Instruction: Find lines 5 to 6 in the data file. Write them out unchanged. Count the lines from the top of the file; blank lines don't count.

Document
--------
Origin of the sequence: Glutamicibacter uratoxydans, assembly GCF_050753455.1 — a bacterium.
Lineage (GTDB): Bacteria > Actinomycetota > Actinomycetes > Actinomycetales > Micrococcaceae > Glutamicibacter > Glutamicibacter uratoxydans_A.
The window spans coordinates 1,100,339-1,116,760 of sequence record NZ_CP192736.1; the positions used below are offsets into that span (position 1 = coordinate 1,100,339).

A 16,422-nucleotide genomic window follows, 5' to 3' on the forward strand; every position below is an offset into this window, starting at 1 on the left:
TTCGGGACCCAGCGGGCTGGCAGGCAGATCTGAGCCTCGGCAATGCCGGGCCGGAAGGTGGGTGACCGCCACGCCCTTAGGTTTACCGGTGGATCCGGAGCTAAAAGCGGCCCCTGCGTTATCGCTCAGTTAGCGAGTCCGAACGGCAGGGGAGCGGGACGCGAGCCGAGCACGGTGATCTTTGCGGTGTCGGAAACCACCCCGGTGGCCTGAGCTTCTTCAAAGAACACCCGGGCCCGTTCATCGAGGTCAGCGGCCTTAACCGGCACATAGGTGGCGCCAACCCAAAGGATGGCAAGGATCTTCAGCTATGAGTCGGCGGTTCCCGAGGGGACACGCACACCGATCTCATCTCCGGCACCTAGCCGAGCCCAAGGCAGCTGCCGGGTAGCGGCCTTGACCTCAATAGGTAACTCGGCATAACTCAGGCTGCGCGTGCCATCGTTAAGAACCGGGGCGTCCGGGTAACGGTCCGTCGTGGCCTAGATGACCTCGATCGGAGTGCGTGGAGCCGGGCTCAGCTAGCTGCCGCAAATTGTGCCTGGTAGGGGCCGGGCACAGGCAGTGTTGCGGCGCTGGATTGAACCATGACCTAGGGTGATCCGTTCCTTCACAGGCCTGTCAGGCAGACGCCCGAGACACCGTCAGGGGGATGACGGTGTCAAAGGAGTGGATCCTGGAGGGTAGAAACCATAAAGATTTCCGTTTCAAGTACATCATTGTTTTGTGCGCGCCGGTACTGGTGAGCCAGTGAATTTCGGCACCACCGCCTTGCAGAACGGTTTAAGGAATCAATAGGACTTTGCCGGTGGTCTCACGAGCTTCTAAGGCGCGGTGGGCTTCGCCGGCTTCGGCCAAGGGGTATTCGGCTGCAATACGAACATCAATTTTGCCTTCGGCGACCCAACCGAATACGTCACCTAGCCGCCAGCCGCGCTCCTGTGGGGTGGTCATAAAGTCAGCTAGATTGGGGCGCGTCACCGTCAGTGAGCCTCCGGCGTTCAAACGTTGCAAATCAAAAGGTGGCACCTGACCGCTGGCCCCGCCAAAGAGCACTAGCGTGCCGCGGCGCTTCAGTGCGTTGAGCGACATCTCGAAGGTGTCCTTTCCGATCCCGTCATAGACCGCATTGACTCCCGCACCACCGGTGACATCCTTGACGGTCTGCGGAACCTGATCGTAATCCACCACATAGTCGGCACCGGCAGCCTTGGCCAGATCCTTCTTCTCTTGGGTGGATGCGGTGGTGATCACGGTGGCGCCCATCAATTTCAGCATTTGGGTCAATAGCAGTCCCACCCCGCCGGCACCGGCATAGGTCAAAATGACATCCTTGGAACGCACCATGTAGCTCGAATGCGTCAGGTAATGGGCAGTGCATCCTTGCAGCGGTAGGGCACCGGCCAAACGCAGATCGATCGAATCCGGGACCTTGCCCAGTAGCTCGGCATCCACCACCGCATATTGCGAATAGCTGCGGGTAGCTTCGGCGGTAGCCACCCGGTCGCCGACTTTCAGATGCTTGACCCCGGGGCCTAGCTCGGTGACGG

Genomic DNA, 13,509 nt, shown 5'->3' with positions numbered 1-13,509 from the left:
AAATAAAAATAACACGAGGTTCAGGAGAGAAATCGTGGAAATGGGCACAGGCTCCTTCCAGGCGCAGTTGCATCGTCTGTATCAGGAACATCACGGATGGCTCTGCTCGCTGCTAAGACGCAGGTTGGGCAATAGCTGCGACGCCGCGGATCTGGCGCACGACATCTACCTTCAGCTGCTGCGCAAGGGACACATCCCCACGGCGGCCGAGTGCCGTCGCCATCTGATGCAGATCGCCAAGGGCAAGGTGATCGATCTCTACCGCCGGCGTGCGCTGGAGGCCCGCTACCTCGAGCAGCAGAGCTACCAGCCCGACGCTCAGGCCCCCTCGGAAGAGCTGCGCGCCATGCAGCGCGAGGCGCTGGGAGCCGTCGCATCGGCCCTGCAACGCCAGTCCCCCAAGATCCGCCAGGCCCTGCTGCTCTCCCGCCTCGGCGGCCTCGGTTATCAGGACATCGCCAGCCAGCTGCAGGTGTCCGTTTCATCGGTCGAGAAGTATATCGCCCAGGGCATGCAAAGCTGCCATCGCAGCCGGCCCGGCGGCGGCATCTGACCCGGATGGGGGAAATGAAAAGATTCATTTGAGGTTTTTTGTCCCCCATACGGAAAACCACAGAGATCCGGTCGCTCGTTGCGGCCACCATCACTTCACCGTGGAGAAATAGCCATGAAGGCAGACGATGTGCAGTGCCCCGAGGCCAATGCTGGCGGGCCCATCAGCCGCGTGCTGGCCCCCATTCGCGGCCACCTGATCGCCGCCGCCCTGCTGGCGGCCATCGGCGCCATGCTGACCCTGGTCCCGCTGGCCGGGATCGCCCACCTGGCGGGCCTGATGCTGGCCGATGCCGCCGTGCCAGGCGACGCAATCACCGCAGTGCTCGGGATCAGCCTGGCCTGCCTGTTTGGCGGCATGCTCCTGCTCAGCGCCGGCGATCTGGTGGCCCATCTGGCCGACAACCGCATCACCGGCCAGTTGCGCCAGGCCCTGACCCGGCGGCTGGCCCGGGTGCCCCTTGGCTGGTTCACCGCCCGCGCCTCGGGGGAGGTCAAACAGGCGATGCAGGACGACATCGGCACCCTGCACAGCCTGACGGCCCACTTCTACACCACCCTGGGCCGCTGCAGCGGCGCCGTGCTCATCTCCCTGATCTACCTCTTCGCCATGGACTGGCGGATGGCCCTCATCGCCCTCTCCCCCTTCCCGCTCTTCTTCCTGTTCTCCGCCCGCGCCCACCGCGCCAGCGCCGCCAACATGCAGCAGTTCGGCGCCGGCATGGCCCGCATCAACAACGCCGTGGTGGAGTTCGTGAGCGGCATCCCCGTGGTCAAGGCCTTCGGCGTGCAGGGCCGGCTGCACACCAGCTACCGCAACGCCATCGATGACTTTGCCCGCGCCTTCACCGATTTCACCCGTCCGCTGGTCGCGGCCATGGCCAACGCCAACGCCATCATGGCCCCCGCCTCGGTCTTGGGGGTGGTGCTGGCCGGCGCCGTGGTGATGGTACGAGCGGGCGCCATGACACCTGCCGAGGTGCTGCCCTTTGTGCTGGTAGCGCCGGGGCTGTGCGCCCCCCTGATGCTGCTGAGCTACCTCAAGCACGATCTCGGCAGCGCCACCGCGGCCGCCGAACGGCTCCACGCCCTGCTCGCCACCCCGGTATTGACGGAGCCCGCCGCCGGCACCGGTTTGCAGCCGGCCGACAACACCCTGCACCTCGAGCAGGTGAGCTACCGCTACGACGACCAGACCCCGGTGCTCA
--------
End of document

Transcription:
TTCGGGACCCAGCGGGCTGGCAGGCAGATCTGAGCCTCGGCAATGCCGGGCCGGAAGGTGGGTGACCGCCACGCCCTTAGGTTTACCGGTGGATCCGGAGCTAAAAGCGGCCCCTGCGTTATCGCTCAGTTAGCGAGTCCGAACGGCAGGGGAGCGGGACGCGAGCCGAGCACGGTGATCTTTGCGGTGTCGGAAACCACCCCGGTGGCCTGAGCTTCTTCAAAGAACACCCGGGCCCGTTCATCGAGGTCAGCGGCCTTAACCGGCACATAGGTGGCGCCAACCCAAAGGATGGCAAGGATCTTCAGCTATGAGTCGGCGGTTCCCGAGGGGACACGCACACCGATCTCATCTCCGGCACCTAGCCGAGCCCAAGGCAGCTGCCGGGTAGCGGCCTTGACCTCAATAGGTAACTCGGCATAACTCAGGCTGCGCGTGCCATCGTTAAGAACCGGGGCGTCCGGGTAACGGTCCGTCGTGGCCTAGATGACCTCGATCGGAGTGCGTGGAGCCGGGCTCAGCTAGCTGCCGCAAATTGTGCCTGGTAGGGGCCGGGCACAGGCAGTGTTGCGGCGCTGGATTGAACCATGACCTAGGGTGATCCGTTCCTTCACAGGCCTGTCAGGCAGACGCCCGAGACACCGTCAGGGGGATGACGGTGTCAAAGGAGTGGATCCTGGAGGGTAGAAACCATAAAGATTTCCGTTTCAAGTACATCATTGTTTTGTGCGCGCCGGTACTGGTGAGCCAGTGAATTTCGGCACCACCGCCTTGCAGAACGGTTTAAGGAATCAATAGGACTTTGCCGGTGGTCTCACGAGCTTCTAAGGCGCGGTGGGCTTCGCCGGCTTCGGCCAAGGGGTATTCGGCTGCAATACGAACATCAATTTTGCCTTCGGCGACCCAACCGAATACGTCACCTAGCCGCCAGCCGCGCTCCTGTGGGGTGGTCATAAAGTCAGCTAGATTGGGGCGCGTCACCGTCAGTGAGCCTCCGGCGTTCAAACGTTGCAAATCAAAAGGTGGCACCTGACCGCTGGCCCCGCCAAAGAGCACTAGCGTGCCGCGGCGCTTCAGTGCGTTGAGCGACATCTCGAAGGTGTCCTTTCCGATCCCGTCATAGACCGCATTGACTCCCGCACCACCGGTGACATCCTTGACGGTCTGCGGAACCTGATCGTAATCCACCACATAGTCGGCACCGGCAGCCTTGGCCAGATCCTTCTTCTCTTGGGTGGATGCGGTGGTGATCACGGTGGCGCCCATCAATTTCAGCATTTGGGTCAATAGCAGTCCCACCCCGCCGGCACCGGCATAGGTCAAAATGACATCCTTGGAACGCACCATGTAGCTCGAATGCGTCAGGTAATGGGCAGTGCATCCTTGCAGCGGTAGGGCACCGGCCAAACGCAGATCGATCGAATCCGGGACCTTGCCCAGTAGCTCGGCATCCACCACCGCATATTGCGAATAGCTGCGGGTAGCTTCGGCGGTAGCCACCCGGTCGCCGACTTTCAGATGCTTGACCCCGGGGCCTAGCTCGGTGACGG

Genomic DNA, 13,509 nt, shown 5'->3' with positions numbered 1-13,509 from the left: